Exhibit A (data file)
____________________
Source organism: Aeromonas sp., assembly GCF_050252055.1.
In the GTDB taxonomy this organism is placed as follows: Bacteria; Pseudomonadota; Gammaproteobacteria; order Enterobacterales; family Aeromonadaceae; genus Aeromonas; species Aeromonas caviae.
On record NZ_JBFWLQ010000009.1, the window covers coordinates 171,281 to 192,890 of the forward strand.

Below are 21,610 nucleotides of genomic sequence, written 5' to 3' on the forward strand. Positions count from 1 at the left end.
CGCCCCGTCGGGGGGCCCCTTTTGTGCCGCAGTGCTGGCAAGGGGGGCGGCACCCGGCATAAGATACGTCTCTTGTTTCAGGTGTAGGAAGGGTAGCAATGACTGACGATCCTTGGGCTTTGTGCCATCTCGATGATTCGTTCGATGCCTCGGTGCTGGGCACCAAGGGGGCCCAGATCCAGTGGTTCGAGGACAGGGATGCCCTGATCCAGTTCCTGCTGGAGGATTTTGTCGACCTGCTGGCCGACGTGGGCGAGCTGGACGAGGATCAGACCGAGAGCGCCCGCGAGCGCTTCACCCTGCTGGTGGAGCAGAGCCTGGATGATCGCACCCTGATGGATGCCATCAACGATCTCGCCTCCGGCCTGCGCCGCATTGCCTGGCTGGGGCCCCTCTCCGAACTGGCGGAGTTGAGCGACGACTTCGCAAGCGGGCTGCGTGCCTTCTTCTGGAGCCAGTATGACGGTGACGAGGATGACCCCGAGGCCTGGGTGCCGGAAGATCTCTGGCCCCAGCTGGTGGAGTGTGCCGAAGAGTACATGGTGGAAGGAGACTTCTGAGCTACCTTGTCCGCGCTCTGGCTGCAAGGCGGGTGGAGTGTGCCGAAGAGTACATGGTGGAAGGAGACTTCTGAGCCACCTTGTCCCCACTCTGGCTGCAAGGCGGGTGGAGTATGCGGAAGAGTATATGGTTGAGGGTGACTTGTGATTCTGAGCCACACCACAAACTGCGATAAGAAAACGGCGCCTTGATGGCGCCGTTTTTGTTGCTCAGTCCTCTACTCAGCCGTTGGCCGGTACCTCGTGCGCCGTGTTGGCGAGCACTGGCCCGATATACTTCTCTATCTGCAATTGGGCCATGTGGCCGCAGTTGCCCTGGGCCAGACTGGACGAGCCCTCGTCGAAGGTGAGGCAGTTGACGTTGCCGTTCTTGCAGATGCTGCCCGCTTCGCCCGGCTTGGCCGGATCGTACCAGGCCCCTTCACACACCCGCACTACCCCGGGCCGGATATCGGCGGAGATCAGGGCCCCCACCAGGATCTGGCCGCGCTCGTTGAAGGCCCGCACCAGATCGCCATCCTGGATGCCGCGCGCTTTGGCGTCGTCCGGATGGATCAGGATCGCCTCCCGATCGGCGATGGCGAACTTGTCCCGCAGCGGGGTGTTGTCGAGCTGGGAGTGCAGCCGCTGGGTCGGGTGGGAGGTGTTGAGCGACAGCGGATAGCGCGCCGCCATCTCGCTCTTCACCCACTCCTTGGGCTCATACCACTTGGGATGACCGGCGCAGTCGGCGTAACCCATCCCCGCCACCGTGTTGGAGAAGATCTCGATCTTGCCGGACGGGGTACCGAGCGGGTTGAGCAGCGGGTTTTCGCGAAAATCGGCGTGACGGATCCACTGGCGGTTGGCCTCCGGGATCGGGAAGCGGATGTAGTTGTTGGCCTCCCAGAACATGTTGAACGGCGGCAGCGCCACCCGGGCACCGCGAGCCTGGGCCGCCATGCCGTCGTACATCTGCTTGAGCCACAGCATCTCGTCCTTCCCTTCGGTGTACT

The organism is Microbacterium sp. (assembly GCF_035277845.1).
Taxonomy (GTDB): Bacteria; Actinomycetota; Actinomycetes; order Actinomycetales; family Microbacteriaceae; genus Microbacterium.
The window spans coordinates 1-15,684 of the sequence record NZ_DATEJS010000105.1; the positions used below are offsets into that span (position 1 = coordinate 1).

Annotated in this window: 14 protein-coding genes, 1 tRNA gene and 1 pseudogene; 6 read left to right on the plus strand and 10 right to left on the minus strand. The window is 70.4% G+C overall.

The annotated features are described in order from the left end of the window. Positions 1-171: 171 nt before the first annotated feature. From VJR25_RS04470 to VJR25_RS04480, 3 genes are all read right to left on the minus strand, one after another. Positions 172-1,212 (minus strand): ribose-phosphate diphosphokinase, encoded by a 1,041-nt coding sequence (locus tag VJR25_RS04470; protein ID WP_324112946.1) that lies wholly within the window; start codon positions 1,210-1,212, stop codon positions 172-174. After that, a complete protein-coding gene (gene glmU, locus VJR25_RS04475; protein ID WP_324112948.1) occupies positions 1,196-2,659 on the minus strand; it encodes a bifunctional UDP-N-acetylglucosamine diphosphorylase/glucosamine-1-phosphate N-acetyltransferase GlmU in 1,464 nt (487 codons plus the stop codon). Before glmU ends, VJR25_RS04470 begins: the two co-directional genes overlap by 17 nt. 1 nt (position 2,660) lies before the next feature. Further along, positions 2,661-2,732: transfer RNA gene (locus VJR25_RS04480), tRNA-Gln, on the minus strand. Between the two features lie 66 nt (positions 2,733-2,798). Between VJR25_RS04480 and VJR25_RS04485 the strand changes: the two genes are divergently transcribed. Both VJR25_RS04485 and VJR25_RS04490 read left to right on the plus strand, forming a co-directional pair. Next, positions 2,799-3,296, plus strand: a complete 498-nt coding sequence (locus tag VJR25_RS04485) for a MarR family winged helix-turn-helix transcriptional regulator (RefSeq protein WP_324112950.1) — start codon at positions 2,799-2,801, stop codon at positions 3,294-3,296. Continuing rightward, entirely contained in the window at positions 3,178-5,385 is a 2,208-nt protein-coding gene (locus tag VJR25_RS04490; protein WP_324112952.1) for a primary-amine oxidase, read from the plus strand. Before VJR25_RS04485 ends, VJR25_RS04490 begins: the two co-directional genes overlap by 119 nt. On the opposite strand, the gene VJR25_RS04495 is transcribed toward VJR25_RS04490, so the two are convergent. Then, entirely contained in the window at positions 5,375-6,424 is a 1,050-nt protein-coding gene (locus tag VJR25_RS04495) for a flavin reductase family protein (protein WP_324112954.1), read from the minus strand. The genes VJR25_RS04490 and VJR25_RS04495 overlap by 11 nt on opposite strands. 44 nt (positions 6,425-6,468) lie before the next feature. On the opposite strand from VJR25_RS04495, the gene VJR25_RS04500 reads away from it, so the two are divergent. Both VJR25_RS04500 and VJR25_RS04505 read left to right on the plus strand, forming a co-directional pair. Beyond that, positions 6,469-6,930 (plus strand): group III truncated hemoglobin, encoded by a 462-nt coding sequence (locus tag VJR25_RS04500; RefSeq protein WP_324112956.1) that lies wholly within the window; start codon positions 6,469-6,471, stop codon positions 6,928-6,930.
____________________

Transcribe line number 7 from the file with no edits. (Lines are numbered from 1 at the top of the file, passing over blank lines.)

Taxonomy (GTDB): Bacteria; Actinomycetota; Actinomycetes; order Actinomycetales; family Microbacteriaceae; genus Microbacterium.